Neurogenesis in the adult hippocampus may play important roles in learning and memory, and in recovery from injury. As recent findings suggest, the perturbance of homocysteine/folate or one-carbon metabolism can adversely affect both the developing and the adult brain, and increase the risk of neural tube defects and Alzheimer's disease. We report that dietary folic acid deficiency dramatically increased blood homocysteine levels and significantly reduced the number of proliferating cells in the dentate gyrus of the hippocampus in adult mice. In vitro, the perturbance of one-carbon metabolism repressed proliferation of cultured embryonic multipotent neuroepithelial progenitor cells and affected cell cycle distribution. Our results suggest that dietary folate deficiency inhibits proliferation of neuronal progenitor cells in the adult brain and thereby affects neurogenesis.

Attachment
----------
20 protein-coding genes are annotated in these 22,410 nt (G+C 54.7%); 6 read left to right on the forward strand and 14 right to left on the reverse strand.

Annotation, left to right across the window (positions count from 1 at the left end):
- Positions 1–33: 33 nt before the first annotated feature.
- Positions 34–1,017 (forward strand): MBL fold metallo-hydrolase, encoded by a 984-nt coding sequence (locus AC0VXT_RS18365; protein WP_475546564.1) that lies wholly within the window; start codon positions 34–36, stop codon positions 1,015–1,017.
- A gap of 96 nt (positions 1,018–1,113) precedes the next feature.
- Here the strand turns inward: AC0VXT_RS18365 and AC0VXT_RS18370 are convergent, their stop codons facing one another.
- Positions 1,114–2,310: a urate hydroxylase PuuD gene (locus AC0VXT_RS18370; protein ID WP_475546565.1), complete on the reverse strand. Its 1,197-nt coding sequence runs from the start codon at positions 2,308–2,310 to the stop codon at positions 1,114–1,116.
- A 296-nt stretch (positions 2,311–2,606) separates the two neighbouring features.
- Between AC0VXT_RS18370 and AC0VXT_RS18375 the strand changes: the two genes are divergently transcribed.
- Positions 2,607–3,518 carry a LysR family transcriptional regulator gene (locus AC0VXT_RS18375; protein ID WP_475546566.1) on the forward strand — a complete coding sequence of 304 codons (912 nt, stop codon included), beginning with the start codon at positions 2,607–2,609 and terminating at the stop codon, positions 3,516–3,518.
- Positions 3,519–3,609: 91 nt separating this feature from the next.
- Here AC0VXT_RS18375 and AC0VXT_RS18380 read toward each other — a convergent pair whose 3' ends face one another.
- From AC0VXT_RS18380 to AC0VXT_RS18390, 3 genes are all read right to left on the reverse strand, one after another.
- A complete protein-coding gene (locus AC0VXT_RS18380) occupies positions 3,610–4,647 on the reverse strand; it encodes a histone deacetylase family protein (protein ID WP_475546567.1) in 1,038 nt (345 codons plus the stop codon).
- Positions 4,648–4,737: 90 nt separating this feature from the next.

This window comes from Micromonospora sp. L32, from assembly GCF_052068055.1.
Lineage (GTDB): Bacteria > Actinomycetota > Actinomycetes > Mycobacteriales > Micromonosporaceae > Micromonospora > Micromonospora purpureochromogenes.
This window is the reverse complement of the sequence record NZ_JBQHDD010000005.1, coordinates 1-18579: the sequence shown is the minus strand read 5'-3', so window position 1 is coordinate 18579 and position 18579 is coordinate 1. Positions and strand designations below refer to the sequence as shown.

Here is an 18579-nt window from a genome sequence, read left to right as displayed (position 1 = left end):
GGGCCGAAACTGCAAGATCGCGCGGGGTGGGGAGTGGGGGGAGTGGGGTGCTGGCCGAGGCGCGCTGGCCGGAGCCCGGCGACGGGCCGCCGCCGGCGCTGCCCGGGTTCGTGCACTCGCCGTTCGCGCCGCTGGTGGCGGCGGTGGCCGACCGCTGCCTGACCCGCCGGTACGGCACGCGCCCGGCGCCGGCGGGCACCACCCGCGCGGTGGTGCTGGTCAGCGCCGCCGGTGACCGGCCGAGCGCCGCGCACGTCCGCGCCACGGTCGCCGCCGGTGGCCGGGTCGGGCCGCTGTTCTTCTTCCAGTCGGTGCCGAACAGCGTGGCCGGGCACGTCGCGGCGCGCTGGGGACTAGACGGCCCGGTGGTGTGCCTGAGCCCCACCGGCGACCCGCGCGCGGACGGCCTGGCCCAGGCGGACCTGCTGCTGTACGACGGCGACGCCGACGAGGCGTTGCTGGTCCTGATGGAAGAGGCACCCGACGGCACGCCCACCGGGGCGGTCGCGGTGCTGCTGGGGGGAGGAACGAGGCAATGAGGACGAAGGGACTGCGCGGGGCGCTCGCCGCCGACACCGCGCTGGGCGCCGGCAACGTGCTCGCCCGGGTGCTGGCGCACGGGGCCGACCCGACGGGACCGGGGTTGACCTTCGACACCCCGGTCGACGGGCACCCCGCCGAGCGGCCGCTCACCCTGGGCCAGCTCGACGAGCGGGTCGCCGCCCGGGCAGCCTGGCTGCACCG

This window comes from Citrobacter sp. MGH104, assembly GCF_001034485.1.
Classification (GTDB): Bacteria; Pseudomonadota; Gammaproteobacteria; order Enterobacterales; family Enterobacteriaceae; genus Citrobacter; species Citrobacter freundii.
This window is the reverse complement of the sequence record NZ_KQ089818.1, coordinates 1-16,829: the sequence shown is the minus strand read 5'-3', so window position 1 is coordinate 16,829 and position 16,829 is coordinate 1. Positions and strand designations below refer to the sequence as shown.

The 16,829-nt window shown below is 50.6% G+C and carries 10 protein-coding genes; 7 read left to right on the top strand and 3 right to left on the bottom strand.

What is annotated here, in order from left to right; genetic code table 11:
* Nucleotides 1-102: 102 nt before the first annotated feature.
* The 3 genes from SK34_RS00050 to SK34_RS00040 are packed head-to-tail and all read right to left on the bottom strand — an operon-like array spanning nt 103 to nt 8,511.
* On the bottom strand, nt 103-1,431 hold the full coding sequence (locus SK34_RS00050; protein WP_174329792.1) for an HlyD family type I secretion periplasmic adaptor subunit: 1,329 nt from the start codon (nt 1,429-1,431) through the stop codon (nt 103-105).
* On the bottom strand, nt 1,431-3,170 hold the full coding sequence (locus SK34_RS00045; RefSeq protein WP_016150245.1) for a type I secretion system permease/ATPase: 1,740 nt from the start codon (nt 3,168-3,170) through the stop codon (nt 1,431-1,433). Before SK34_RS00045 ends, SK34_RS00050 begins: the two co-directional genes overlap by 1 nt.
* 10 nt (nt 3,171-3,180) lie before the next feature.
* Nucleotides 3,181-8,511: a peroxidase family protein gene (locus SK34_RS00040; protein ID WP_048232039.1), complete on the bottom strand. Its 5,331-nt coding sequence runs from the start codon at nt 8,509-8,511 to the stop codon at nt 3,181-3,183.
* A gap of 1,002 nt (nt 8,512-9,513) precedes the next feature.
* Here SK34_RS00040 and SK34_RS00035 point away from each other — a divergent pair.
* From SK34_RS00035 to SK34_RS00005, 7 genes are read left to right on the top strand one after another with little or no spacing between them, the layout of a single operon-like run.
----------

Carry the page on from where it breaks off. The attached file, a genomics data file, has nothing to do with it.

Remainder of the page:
1Sun Health Research Institute, 10515 West Santa Fe Drive, Sun City, AZ 85351
2Laboratory of Experimental Gerontology
3Laboratory of Neurosciences, National Institute on Aging Intramural Research Program, 5600 Nathan Shock Drive, Baltimore, MD 21224
4Department of Neuroscience, Johns Hopkins University School of Medicine, 725 North Wolfe Street, Baltimore, MD 21205, USA
CACorresponding Author: email@example.com
Received 20 April 2005; accepted 28 April 2005